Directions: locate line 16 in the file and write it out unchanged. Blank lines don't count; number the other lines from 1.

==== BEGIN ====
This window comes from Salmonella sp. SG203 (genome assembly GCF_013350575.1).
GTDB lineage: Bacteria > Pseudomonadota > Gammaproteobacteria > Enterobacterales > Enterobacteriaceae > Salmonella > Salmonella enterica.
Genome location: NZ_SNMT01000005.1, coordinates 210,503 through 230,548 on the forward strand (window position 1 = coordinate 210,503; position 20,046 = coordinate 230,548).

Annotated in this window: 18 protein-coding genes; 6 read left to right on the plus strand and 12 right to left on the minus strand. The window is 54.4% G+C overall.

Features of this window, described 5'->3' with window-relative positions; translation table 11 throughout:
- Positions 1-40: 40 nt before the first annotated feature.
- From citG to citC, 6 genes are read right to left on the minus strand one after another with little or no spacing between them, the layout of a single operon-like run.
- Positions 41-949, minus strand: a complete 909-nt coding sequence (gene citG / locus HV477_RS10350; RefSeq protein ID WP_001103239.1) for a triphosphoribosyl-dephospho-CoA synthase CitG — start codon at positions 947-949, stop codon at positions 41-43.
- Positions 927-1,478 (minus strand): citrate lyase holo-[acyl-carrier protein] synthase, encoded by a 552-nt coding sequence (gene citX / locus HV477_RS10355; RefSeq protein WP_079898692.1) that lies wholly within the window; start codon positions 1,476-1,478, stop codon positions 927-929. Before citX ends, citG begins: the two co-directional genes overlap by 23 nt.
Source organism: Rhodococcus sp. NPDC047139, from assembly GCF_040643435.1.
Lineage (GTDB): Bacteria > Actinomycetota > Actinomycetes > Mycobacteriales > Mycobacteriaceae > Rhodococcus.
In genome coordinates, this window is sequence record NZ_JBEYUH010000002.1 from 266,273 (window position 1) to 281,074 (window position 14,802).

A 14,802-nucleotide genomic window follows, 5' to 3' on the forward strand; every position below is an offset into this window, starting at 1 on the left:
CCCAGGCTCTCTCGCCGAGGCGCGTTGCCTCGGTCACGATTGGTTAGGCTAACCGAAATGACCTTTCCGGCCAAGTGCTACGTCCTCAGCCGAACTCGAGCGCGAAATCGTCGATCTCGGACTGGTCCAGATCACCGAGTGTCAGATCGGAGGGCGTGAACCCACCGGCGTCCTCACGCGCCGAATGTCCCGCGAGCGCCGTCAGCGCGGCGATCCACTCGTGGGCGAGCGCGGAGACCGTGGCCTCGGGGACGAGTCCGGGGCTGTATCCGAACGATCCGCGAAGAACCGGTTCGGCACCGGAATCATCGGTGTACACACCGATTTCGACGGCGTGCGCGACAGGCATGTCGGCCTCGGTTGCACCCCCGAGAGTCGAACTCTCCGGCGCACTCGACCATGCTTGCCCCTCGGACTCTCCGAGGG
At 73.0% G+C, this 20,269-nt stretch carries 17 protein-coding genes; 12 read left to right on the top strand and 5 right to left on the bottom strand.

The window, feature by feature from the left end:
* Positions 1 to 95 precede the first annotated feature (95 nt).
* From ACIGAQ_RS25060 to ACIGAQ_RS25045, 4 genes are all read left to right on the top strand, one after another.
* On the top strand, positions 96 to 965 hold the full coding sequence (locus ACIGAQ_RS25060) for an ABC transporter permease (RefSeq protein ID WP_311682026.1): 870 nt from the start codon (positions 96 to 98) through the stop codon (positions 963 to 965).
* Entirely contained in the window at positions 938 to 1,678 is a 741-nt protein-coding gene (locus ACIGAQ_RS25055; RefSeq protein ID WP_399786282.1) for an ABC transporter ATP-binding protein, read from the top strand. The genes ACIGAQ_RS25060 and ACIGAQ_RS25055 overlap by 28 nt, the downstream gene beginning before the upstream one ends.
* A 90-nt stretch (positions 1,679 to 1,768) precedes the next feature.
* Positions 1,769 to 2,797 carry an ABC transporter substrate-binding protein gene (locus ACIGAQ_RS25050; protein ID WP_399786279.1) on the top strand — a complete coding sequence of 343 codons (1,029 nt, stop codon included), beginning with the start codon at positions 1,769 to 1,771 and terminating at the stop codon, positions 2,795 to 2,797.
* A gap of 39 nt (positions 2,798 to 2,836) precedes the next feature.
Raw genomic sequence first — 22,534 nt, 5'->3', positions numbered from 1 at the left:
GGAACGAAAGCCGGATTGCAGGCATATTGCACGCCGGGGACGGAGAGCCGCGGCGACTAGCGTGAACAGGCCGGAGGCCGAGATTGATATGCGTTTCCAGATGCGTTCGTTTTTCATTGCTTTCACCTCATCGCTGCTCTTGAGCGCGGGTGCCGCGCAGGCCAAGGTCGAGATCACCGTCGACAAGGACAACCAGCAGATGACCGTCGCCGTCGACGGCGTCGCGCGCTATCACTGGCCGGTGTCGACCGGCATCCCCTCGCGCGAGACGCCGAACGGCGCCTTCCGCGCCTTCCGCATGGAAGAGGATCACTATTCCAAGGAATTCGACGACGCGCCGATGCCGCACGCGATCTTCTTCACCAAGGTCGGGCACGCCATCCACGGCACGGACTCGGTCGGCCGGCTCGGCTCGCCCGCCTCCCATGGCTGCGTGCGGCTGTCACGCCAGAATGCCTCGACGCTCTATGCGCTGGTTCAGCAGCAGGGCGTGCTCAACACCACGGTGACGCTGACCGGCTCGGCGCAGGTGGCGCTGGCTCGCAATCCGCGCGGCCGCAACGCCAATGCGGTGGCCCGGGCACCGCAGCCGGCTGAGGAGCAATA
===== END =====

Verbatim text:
The window, feature by feature from the left end: